NZ First says Beijing dinner just two months after Oravida letter asked ministers to intervene over import barriers.
Justice Minister Judith Collins' Beijing dinner with Oravida boss Stone Shi and a senior Chinese border control official came after the company made a formal request to New Zealand ministers to intervene with the Chinese Government over import barriers.
Oravida's request was made in a letter last August to Trade Minister Tim Groser and Primary Industries Minister Nathan Guy obtained by New Zealand First.
The letter from Oravida managing director Julia Xu sets out the company's "consternation" over the Fonterra botulism scare and "some thoughts as to what you may do to assist exporters such as us who have been greatly affected by this".
It refers to a new testing regime instituted by Chinese authorities after the scare and how this was affecting exports of Oravida's fresh milk.
It urges New Zealand ministers to "help us navigate through this difficult time" by "working with the Chinese Government to remove this new testing requirement".
Two months later while on an official visit to China, Ms Collins dined in Beijing with Ms Xu, Mr Shi and the senior border official who she still refuses to name.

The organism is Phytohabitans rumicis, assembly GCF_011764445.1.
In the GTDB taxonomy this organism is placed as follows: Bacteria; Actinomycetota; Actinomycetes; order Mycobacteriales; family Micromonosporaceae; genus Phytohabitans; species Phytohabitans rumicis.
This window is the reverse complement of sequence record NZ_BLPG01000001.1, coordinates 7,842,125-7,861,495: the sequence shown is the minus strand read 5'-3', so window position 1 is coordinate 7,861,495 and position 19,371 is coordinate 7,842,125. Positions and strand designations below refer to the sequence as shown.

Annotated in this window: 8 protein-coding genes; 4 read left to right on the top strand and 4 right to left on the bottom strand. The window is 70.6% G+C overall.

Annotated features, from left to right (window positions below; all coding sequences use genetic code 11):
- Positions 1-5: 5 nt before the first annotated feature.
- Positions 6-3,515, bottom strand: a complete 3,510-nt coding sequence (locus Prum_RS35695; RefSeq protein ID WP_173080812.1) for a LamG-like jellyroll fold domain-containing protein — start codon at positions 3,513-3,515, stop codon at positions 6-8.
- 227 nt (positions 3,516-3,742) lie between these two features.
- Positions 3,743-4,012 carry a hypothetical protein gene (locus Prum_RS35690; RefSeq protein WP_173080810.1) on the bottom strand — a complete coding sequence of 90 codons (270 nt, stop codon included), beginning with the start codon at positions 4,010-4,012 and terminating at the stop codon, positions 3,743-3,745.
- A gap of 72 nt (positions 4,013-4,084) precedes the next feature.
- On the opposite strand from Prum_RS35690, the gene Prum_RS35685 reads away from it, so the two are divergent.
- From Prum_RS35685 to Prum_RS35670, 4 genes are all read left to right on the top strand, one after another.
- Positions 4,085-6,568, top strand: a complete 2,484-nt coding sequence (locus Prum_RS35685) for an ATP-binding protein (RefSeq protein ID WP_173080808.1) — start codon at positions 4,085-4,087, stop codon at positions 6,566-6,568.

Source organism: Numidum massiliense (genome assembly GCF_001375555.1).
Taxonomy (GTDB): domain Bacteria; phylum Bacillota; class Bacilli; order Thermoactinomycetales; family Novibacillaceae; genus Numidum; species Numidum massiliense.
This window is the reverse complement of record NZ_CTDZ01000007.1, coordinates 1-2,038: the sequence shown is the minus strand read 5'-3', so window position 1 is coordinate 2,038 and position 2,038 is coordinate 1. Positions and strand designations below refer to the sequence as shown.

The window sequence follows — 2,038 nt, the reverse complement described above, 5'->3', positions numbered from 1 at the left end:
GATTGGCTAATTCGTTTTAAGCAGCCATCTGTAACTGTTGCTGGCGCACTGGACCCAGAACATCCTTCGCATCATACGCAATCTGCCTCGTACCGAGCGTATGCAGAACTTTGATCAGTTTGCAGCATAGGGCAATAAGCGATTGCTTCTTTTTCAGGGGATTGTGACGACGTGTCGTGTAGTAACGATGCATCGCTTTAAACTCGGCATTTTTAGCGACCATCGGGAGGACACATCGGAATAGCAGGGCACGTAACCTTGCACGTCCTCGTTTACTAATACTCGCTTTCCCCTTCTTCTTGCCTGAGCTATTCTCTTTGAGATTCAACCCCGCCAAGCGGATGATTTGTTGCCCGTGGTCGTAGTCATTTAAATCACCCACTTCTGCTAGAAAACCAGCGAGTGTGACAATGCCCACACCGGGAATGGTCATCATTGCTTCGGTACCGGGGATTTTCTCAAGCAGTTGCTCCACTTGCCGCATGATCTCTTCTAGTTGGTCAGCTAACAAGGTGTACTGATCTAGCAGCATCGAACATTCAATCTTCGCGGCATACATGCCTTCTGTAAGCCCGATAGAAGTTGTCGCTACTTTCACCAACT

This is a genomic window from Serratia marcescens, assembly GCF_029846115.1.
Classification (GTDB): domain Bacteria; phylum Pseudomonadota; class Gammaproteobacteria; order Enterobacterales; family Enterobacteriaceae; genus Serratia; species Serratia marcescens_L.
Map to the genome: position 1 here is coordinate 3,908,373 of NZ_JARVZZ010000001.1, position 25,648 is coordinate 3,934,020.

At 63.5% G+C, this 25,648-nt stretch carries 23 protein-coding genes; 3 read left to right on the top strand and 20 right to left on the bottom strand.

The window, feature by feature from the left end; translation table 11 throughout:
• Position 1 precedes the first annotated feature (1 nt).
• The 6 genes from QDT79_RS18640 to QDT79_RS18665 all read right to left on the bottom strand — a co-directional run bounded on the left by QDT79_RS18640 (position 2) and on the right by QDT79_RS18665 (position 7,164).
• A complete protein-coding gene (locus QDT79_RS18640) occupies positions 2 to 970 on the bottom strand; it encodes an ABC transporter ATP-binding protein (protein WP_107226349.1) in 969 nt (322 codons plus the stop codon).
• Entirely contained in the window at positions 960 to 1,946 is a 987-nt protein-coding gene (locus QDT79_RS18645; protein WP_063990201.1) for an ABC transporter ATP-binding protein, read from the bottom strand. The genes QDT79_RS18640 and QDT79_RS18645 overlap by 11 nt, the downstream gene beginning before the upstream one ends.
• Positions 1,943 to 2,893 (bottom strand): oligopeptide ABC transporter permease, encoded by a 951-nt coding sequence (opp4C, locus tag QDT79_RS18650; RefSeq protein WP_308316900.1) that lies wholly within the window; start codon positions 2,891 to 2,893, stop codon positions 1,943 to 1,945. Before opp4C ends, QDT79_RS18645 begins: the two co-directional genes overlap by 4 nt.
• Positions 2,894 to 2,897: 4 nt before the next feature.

NZ First Leader Winston Peters said the letter and other documents showed "two Cabinet ministers rushed to do exactly as Oravida asked, including obtaining taxpayer funds to get special help for Ms Collins' husband's company".
Ms Collins' husband, David Wong Tung, serves on Oravida's board.
Mr Peters said other Kiwi firms faced the same problems as Oravida after the botulism scare, "but they did not get this same level of help".
He said it was time Prime Minister John Key "took action" over the affair, "unless he places more value on the political donations the National Party receives from Oravida".
Oravida donated $56,000 to National in 2011.
In Parliament yesterday, Mr Peters asked Ms Collins: "Does she not understand that her arranged meeting with that official was a serious conflict of interest and a corrupt abuse of her Cabinet position?"
Ms Collins, who has been increasingly defiant about the matter in recent days, lashed out at Mr Peters and his long-time partner Jan Trotman, a former pharmaceuticals industry executive. "I would say to that member that if he is worrying about corruption, I think he should consider a Member of Parliament who asks questions in this House and written questions to help his girlfriend in her position with a major global company."
Blogger Cameron Slater, a friend of Ms Collins, recently compiled a series of parliamentary questions asked by Mr Peters between 2001 and 2007 about issues around Pharmac funding of drugs produced by Ms Trotman's former company. But Mr Peters dismissed the suggestion he'd asked those questions to benefit Ms Trotman's business.
Ms Trotman said Ms Collins' attempt to drag her into the affair was "offensive and disgraceful".
But the exchange in Parliament took some heat off Mr Key, whose picture was used by Oravida to promote its scampi in a recent Chinese magazine ad. Mr Key said the ad "wasn't promoting or endorsing the product".